POLICY FOR RELIGIOUS EDUCATION
Religious Education in St Mary’s has a unique position in the curriculum. It is a means for helping children explore the spiritual dimensions of life and to lay the foundations for understanding of the Christian Faith. It is an integral part of school life and is developed throughout the curriculum. It is generic to the ethos of the school.
We maintain strong links with Hornsey Parish Church and the local community. We welcome the contribution that visitors who lead Daily Worship make towards enriching religious education in our school.
The challenges that children will meet growing up in a multi-cultural, multi-faith society will be addressed through planned units of work. These are organised in accordance with Diocesan recommendations and will enable children to develop their knowledge, understanding and respect for the traditions and culture of the other major world faiths.
The teaching of Religious Education in a Primary School must take into account the age and understanding of the child and whenever possible be closely related to their first hand experiences.
To that end, we particularly welcome and encourage both visits to different religious buildings and visitors from different faiths into the classroom
The main strands to be followed are:
1. Christian Teaching:
Teaching directly related to Christianity. e.g. The Life of Jesus; Bible Study; the Church and other places of worship; Christian Celebrations etc.
2. Christian Community:
Christian living; Caring and helping others; Relationships: in school/with Church/Home and Community, Caring and responsibility for the environment , Community action projects.
Cross-curricula approaches developing an understanding that R.E. is not an isolated subject but is related to other areas of the curriculum.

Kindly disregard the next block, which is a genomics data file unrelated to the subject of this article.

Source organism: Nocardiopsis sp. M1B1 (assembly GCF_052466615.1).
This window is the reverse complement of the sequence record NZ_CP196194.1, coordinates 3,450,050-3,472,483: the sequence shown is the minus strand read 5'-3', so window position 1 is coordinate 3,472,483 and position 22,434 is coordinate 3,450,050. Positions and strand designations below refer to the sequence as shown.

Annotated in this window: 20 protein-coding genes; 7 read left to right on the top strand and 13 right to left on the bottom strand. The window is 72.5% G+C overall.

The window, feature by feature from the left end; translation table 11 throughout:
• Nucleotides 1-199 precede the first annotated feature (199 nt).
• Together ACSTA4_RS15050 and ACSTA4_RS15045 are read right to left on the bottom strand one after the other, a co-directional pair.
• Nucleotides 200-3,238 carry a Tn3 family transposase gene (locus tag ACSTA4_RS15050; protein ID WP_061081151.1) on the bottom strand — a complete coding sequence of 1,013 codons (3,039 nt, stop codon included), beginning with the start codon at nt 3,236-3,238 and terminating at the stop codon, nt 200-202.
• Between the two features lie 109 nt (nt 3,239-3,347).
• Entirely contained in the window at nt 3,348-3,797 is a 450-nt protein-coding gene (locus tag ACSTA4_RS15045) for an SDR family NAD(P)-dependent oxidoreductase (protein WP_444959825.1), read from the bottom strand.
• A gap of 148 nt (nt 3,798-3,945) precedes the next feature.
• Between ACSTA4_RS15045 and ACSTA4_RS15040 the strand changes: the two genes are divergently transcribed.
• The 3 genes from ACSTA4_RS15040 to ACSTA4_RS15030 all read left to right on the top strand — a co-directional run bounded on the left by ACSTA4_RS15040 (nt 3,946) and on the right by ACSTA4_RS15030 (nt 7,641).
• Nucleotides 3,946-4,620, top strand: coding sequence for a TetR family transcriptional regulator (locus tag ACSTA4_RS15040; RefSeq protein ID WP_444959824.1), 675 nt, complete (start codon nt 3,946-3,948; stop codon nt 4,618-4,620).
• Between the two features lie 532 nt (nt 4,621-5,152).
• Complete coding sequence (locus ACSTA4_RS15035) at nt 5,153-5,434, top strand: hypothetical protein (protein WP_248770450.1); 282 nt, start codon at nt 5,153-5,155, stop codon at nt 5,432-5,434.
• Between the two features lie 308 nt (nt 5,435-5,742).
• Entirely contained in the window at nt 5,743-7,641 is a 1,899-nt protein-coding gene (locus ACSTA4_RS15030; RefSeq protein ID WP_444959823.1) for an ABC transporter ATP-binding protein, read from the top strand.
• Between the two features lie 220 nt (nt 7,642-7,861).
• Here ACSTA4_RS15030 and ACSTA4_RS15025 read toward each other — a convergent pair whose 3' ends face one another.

4. Prayer and Worship
Worship music is often used in RE lessons to create the atmosphere of awe and wonder that is a key part of RE lessons enabling pupils to share in a sense of wonder, thankfulness and praise for the world and everything in it.
Prayer is often used in RE lessons as a plenary to encourage pupils to apply learning from the lesson to everyday life. Children compose their own prayers; offer spontaneous prayer or learn Anglican prayers such as The Lord’s Prayer.
5. Other Faiths:
Awareness and respect for the different faiths is covered through certain units of work designated for this purpose. Visits to other faith venues and visitors from such places take place in accordance with expectations from the current Diocesan Syllabus.
The London Diocesan Board of Education in its publication ‘Guidelines for Religious Education’, identified ten themes of Religious Education which schools should include in their schemes of work:
1. Worship and Prayer.
2. The Bible.
3. The Life of Jesus.
4. Celebrations in the Christian Year.
5. Exploring the Church.
6. The other five major faiths.
7. The Creative Arts and Religious Education.
8. Bible and traditional stories
9. Symbols and Sacraments.
10. Understanding what it means to be a Christian.
All these areas of experience form the basis of the religious education we provide in our school.
Aims for Religious Education:
1. To promote the spiritual, moral, cultural and intellectual development of pupils in our school and prepare them for the experiences and responsibilities of adult life.
2. To develop an understanding and knowledge of the Bible and Christian beliefs in a way that relates directly to their lives.
3. To introduce pupils to an experience of God’s Spirit, and able to reflect upon, listen and pray to God.
4. To develop a respect and understanding of other religions, cultures and traditions.
5. To develop an understanding and experience of God through praise and worship.
6. To develop knowledge of the Parish Church and other local Christian churches both as a building and a community of people who share the same faith.
7. To encourage children to reflect about their own beliefs and values with a positive interest in others with different beliefs and a confidence to challenge and be challenged through informed discussion.
8. To develop caring attitudes to members of the school community and to the wider community and act upon those attitudes through involvement in community projects that make a positive difference to others.
9. To develop a sense of responsibility towards the environment. With a strong sense of excellence and high standards of care and pro-active concern for others and their property.
10. To provide religious education for all pupils in accordance with the school Trust Deed and with the provisions of The Education Reform Acts.